The West Jordan Exchange Club and other volunteers completed the field of flags. (Reed Scharman/West Jordan Exchange Club)

prevention month. Reed Scharman recently retired after 35 years with the police and the West Jordan fire department. “Six years ago, Rick Davis, who was the former city manager, wanted to see some participation from the city in these groups, so the police and fire departments became members of the Exchange Club and just volunteered,” said Scharman. Scharman explained that if an emergency call comes, members of the fire department leave to attend to that, but they help out at the field while they can. The fire department also allows the club to store the flags in a trailer at

their station. “The whole idea is just to get people to think about child abuse,” said Scharman. “Because we’re patriotic, American flags just seem natural, and people notice them. Part of stopping or helping to reduce child abuse is to get people talking about it.” The Exchange Club also helps sponsor the Children’s Justice Center car show and supports South Valley Services, which is a domestic violence shelter located in West Jordan. Last year was the first time the club posted a notice on the volunteer website JustServe. org, which lists volunteer projects. Anyone can

go on the site, see what needs there are in their neighborhood, and just sign up or show up. Knight works for Prevent Child Abuse Utah. Their website,, offers free resources. A 30-minute course teaches parents how to recognize child sexual abuse. Another course for adults who work with kids covers all four types of abuse. “Kids that are most susceptible to fatalities are children under three, because they can’t talk or protect themselves,” said Knight. “Lots of times kids don’t report abuse because they are afraid they won’t be believed. One of the things we teach is that if you are abused, it’s not your fault, and that you should keep telling people until someone believes you. And we are telling adults to always believe a child and report, because research shows that few children lie about being abused.” Knight said that everyone over the age of 18 in Utah is a mandated reporter, which means that if you suspect abuse, if a child reveals it to you, or if you witness abuse, you should call either child protective services or law enforcement. It’s a “good faith” law, meaning that if you report in good faith, you can’t be sued. The field of flags stayed up for two weeks, until June 16, at which point the volunteers returned again to take down the display. The West Jordan Exchange Club always welcomes new members ages 18 and older who like to serve in their community. The group has a Facebook page, or you can email Gwen Knight at to learn more about the club. l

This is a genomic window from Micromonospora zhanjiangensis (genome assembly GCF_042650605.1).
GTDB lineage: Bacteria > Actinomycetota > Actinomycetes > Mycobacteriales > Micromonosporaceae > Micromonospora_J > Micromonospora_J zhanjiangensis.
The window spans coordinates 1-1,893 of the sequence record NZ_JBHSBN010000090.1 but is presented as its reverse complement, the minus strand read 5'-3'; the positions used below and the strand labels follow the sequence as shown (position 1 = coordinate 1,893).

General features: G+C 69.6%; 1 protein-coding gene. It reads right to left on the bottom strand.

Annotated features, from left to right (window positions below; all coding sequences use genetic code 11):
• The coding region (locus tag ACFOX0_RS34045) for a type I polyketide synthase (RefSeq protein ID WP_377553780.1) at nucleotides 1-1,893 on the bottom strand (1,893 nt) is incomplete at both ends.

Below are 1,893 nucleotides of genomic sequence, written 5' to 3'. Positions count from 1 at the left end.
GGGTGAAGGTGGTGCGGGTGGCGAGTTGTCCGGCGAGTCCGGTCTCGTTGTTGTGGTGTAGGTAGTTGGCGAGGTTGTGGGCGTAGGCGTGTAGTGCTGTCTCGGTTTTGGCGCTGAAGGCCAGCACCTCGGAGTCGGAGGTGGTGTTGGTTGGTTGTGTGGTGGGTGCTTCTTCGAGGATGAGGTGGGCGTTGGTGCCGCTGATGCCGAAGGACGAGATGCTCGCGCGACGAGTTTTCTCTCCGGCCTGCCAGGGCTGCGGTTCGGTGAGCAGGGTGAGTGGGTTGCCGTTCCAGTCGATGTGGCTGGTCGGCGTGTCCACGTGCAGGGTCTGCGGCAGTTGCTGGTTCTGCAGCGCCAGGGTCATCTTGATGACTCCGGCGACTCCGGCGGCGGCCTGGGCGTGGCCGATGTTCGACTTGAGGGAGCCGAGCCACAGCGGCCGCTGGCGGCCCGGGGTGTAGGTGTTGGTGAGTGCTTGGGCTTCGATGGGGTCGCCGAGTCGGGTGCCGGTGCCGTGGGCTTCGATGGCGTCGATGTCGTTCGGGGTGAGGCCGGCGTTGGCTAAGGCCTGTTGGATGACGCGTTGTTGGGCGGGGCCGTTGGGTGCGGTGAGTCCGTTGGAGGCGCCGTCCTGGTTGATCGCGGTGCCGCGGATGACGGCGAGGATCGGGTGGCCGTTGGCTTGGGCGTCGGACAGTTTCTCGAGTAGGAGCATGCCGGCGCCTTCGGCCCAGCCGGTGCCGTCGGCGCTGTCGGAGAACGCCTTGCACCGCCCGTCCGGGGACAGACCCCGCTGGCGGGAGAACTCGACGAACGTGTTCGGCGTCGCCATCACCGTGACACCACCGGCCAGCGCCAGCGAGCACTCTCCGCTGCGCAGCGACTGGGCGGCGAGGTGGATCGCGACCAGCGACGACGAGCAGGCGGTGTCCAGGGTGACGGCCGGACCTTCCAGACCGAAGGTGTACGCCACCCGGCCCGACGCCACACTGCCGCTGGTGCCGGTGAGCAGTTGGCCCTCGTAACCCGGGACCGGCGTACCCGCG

West Jordan City Journal

Don’t go chasing waterfalls. Stick to fireflies


hen it comes to Utah insects, a few on the easy-to-spot list would be grasshoppers, ants, wasps and boxelder bugs. Earwigs find a way to make a casual sashay up the walls here. Daddy long-legs seem to have a rockhound club in every valley window well. Mosquitos regularly perform a funky flash mob out on the lakes. Pill bugs hide smart and tight in our suburbia sidewalk cracks. Moths find their place of expiration in that common graveyard of sliding door tracks. We have our predictable Utah creepy-crawlies. But, don’t let the stink bug you accidentally squashed curb your wild creature enthusiasm. It’s a good time to see something new. There are luminous beetle characters showing up on the Utah scene—fireflies. They are a curious thing, flashing their creature rhythm of morse-style code. They are convincing many that there is more biodiversity to our state than we think. Utah entomologists and insect experts have a proposition for local citizens. Researchers can use our assistance for a firefly citizen science project. The Natural History Museum of Utah and BYU specialists have merged efforts to find and observe firefly populations, and they’re looking for help. To badly mis-quote a 1990s hit TLC song… “Don’t go chasing waterfalls.” Please stick to the wetlands and the mud that you’re used to, and help find fireflies. You can visit the citizen project details here:, where you can learn about these interesting beetles, submit sightings, and view a firefly map of where they’ve been observed. The map has a spread out selection of possible places to find them.